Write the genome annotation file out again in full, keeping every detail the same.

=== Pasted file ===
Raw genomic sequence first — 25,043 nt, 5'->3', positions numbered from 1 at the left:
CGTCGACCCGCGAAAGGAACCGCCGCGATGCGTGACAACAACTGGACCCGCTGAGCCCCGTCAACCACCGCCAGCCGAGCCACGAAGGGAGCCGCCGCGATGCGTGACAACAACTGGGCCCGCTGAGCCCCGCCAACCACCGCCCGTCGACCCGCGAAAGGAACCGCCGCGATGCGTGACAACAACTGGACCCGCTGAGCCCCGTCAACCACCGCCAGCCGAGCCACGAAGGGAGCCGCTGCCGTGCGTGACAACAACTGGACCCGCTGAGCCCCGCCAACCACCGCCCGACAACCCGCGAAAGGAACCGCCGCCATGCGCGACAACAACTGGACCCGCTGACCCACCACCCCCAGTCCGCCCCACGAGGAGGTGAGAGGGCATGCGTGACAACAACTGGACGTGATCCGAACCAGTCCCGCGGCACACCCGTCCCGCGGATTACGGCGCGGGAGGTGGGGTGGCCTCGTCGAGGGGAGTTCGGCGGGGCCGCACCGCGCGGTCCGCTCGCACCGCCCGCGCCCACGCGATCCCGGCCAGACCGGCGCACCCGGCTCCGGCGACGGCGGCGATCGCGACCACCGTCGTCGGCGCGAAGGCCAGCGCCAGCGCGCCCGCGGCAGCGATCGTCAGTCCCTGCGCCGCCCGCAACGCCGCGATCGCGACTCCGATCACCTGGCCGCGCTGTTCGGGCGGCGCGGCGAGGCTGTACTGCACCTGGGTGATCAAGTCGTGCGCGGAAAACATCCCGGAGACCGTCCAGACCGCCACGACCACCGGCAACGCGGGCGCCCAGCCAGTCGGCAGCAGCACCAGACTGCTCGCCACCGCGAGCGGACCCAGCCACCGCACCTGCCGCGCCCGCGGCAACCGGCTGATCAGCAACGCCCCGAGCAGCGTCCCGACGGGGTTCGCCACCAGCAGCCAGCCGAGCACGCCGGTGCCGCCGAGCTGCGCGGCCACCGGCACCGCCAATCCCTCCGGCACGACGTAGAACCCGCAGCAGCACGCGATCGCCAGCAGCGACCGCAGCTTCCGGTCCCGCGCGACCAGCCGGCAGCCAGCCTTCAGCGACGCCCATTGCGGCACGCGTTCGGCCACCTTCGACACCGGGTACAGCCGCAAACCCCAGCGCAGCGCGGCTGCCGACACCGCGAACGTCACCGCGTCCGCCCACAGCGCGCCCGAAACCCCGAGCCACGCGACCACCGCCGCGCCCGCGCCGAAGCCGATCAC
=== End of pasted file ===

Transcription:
Raw genomic sequence first — 25,043 nt, 5'->3', positions numbered from 1 at the left:
CGTCGACCCGCGAAAGGAACCGCCGCGATGCGTGACAACAACTGGACCCGCTGAGCCCCGTCAACCACCGCCAGCCGAGCCACGAAGGGAGCCGCCGCGATGCGTGACAACAACTGGGCCCGCTGAGCCCCGCCAACCACCGCCCGTCGACCCGCGAAAGGAACCGCCGCGATGCGTGACAACAACTGGACCCGCTGAGCCCCGTCAACCACCGCCAGCCGAGCCACGAAGGGAGCCGCTGCCGTGCGTGACAACAACTGGACCCGCTGAGCCCCGCCAACCACCGCCCGACAACCCGCGAAAGGAACCGCCGCCATGCGCGACAACAACTGGACCCGCTGACCCACCACCCCCAGTCCGCCCCACGAGGAGGTGAGAGGGCATGCGTGACAACAACTGGACGTGATCCGAACCAGTCCCGCGGCACACCCGTCCCGCGGATTACGGCGCGGGAGGTGGGGTGGCCTCGTCGAGGGGAGTTCGGCGGGGCCGCACCGCGCGGTCCGCTCGCACCGCCCGCGCCCACGCGATCCCGGCCAGACCGGCGCACCCGGCTCCGGCGACGGCGGCGATCGCGACCACCGTCGTCGGCGCGAAGGCCAGCGCCAGCGCGCCCGCGGCAGCGATCGTCAGTCCCTGCGCCGCCCGCAACGCCGCGATCGCGACTCCGATCACCTGGCCGCGCTGTTCGGGCGGCGCGGCGAGGCTGTACTGCACCTGGGTGATCAAGTCGTGCGCGGAAAACATCCCGGAGACCGTCCAGACCGCCACGACCACCGGCAACGCGGGCGCCCAGCCAGTCGGCAGCAGCACCAGACTGCTCGCCACCGCGAGCGGACCCAGCCACCGCACCTGCCGCGCCCGCGGCAACCGGCTGATCAGCAACGCCCCGAGCAGCGTCCCGACGGGGTTCGCCACCAGCAGCCAGCCGAGCACGCCGGTGCCGCCGAGCTGCGCGGCCACCGGCACCGCCAATCCCTCCGGCACGACGTAGAACCCGCAGCAGCACGCGATCGCCAGCAGCGACCGCAGCTTCCGGTCCCGCGCGACCAGCCGGCAGCCAGCCTTCAGCGACGCCCATTGCGGCACGCGTTCGGCCACCTTCGACACCGGGTACAGCCGCAAACCCCAGCGCAGCGCGGCTGCCGACACCGCGAACGTCACCGCGTCCGCCCACAGCGCGCCCGAAACCCCGAGCCACGCGACCACCGCCGCGCCCGCGCCGAAGCCGATCAC